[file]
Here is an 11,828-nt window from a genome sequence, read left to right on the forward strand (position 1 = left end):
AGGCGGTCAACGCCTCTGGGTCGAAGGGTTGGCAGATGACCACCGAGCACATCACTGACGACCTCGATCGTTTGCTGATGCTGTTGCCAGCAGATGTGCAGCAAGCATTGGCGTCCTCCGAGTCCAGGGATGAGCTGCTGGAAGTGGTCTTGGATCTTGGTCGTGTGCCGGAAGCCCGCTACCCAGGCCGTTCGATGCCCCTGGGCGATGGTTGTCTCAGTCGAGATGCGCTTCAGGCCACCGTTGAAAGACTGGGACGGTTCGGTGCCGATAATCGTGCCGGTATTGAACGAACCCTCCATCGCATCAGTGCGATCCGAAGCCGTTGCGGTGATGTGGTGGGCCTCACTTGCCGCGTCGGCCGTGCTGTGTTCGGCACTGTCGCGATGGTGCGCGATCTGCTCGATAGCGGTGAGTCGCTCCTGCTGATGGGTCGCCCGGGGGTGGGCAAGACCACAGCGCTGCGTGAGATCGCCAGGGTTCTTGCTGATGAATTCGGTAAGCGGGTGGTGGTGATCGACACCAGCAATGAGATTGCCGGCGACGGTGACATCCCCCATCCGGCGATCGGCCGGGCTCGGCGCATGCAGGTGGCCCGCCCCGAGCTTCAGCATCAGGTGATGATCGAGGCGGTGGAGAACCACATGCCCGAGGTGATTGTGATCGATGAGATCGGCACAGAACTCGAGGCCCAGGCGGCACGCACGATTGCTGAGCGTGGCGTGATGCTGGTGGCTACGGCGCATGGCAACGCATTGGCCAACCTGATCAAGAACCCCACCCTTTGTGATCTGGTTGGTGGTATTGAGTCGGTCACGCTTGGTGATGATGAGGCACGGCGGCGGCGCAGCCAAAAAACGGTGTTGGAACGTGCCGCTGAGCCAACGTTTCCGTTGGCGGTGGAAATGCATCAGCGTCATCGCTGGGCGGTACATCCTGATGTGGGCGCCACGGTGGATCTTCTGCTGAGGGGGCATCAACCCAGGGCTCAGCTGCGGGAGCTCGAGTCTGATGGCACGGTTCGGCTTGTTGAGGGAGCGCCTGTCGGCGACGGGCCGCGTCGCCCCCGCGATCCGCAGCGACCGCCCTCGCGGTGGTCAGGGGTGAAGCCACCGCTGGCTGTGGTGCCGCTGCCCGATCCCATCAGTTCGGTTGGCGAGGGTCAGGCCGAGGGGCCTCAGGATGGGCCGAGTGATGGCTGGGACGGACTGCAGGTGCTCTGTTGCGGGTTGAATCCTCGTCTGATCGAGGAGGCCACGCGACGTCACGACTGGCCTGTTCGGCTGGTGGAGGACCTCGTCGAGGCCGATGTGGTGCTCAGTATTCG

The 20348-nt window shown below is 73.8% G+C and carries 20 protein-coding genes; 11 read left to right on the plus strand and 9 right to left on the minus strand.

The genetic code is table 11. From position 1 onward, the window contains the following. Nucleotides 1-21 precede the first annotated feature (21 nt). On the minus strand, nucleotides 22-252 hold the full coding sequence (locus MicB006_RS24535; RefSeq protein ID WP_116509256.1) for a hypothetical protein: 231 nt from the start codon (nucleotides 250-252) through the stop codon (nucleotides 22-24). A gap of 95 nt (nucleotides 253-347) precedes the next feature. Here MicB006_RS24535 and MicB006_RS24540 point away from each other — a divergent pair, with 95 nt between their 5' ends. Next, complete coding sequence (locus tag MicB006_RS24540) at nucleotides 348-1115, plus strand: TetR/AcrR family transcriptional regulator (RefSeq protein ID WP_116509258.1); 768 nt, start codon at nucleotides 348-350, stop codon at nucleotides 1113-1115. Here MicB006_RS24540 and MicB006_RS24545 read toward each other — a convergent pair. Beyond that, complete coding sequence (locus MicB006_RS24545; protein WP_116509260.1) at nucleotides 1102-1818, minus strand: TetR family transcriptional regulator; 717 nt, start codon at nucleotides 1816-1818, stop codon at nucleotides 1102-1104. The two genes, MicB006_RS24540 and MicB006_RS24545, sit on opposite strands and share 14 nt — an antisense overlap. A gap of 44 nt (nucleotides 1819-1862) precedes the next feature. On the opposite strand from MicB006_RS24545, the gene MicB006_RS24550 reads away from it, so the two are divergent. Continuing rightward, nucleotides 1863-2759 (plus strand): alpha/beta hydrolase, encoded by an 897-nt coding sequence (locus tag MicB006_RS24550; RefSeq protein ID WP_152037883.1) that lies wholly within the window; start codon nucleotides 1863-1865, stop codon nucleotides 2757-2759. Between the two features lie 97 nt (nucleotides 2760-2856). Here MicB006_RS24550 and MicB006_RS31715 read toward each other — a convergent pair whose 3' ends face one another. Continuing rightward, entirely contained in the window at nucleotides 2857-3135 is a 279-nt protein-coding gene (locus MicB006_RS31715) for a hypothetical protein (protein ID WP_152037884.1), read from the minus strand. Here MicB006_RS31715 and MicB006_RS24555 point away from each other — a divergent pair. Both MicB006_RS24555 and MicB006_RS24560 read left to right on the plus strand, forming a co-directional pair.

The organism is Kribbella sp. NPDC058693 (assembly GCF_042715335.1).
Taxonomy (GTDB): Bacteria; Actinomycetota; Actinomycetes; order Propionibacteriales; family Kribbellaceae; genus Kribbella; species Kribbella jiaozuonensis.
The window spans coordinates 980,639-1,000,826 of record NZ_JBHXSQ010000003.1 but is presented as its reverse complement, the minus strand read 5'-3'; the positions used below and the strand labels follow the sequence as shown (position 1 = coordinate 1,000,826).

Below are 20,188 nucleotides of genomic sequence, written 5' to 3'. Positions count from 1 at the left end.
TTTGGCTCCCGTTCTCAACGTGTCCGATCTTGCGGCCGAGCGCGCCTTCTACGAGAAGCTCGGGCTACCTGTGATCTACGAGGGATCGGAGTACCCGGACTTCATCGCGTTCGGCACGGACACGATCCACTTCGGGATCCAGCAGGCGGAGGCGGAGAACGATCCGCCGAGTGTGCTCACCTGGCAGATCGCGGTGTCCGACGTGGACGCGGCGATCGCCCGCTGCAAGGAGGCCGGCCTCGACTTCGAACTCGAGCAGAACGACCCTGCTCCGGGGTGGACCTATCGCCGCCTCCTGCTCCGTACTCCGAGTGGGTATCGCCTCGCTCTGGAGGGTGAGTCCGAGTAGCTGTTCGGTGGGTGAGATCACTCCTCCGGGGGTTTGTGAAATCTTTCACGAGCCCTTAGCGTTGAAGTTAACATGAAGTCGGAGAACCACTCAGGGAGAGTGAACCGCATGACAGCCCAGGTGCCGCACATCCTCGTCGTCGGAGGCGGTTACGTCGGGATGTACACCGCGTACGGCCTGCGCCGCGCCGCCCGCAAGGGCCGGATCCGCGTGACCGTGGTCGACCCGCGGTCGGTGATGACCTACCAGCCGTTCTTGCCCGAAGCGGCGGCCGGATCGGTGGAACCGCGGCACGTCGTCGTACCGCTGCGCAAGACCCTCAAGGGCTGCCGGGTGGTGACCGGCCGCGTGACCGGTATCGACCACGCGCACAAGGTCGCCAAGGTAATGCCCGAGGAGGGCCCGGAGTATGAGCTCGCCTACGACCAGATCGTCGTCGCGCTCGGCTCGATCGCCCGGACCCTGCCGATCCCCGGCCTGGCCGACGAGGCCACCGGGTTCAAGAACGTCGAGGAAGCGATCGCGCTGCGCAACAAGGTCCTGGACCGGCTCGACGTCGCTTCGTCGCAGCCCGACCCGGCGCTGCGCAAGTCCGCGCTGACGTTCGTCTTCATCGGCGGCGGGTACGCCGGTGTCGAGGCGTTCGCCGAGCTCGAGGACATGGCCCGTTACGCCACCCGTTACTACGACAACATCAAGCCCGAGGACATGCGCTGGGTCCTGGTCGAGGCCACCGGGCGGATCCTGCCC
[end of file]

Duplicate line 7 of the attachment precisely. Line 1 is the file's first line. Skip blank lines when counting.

The window spans coordinates 980,639-1,000,826 of record NZ_JBHXSQ010000003.1 but is presented as its reverse complement, the minus strand read 5'-3'; the positions used below and the strand labels follow the sequence as shown (position 1 = coordinate 1,000,826).